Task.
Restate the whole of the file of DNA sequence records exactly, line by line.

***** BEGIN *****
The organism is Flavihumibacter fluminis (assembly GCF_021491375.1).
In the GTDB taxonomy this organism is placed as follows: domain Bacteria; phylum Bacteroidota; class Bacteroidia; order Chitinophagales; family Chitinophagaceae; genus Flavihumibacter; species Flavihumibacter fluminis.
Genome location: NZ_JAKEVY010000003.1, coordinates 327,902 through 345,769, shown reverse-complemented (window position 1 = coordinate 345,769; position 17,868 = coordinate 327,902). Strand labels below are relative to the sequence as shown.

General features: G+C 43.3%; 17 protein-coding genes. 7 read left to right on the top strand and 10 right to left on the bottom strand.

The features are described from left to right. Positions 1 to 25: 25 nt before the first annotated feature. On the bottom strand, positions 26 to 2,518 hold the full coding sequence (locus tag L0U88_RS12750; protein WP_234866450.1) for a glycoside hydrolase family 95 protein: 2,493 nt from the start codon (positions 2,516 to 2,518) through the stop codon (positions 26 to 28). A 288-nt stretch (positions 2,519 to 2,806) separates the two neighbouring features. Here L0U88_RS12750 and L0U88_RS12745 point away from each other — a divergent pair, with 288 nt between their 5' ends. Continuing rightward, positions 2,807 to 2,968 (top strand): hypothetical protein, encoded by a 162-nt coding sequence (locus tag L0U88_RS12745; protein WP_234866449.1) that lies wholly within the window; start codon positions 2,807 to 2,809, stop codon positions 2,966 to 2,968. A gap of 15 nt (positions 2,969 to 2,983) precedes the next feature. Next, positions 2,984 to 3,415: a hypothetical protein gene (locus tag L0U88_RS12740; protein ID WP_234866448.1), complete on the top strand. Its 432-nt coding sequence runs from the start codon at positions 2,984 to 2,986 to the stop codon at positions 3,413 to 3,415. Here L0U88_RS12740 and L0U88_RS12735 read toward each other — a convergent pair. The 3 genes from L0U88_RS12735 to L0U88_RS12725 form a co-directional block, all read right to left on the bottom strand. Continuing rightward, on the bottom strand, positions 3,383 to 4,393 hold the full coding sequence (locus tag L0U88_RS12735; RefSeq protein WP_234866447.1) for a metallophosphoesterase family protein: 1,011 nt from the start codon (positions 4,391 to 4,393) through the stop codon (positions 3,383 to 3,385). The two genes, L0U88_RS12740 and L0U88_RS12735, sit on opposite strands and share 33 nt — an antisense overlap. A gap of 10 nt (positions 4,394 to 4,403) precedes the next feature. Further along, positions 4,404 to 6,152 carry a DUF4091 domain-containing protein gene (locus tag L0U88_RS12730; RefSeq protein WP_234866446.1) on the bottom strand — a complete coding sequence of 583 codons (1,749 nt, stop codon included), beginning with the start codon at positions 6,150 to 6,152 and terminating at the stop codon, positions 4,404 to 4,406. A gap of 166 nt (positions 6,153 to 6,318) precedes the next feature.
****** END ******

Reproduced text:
The organism is Flavihumibacter fluminis (assembly GCF_021491375.1).
In the GTDB taxonomy this organism is placed as follows: domain Bacteria; phylum Bacteroidota; class Bacteroidia; order Chitinophagales; family Chitinophagaceae; genus Flavihumibacter; species Flavihumibacter fluminis.
Genome location: NZ_JAKEVY010000003.1, coordinates 327,902 through 345,769, shown reverse-complemented (window position 1 = coordinate 345,769; position 17,868 = coordinate 327,902). Strand labels below are relative to the sequence as shown.

General features: G+C 43.3%; 17 protein-coding genes. 7 read left to right on the top strand and 10 right to left on the bottom strand.

The features are described from left to right. Positions 1 to 25: 25 nt before the first annotated feature. On the bottom strand, positions 26 to 2,518 hold the full coding sequence (locus tag L0U88_RS12750; protein WP_234866450.1) for a glycoside hydrolase family 95 protein: 2,493 nt from the start codon (positions 2,516 to 2,518) through the stop codon (positions 26 to 28). A 288-nt stretch (positions 2,519 to 2,806) separates the two neighbouring features. Here L0U88_RS12750 and L0U88_RS12745 point away from each other — a divergent pair, with 288 nt between their 5' ends. Continuing rightward, positions 2,807 to 2,968 (top strand): hypothetical protein, encoded by a 162-nt coding sequence (locus tag L0U88_RS12745; protein WP_234866449.1) that lies wholly within the window; start codon positions 2,807 to 2,809, stop codon positions 2,966 to 2,968. A gap of 15 nt (positions 2,969 to 2,983) precedes the next feature. Next, positions 2,984 to 3,415: a hypothetical protein gene (locus tag L0U88_RS12740; protein ID WP_234866448.1), complete on the top strand. Its 432-nt coding sequence runs from the start codon at positions 2,984 to 2,986 to the stop codon at positions 3,413 to 3,415. Here L0U88_RS12740 and L0U88_RS12735 read toward each other — a convergent pair. The 3 genes from L0U88_RS12735 to L0U88_RS12725 form a co-directional block, all read right to left on the bottom strand. Continuing rightward, on the bottom strand, positions 3,383 to 4,393 hold the full coding sequence (locus tag L0U88_RS12735; RefSeq protein WP_234866447.1) for a metallophosphoesterase family protein: 1,011 nt from the start codon (positions 4,391 to 4,393) through the stop codon (positions 3,383 to 3,385). The two genes, L0U88_RS12740 and L0U88_RS12735, sit on opposite strands and share 33 nt — an antisense overlap. A gap of 10 nt (positions 4,394 to 4,403) precedes the next feature. Further along, positions 4,404 to 6,152 carry a DUF4091 domain-containing protein gene (locus tag L0U88_RS12730; RefSeq protein WP_234866446.1) on the bottom strand — a complete coding sequence of 583 codons (1,749 nt, stop codon included), beginning with the start codon at positions 6,150 to 6,152 and terminating at the stop codon, positions 4,404 to 4,406. A gap of 166 nt (positions 6,153 to 6,318) precedes the next feature.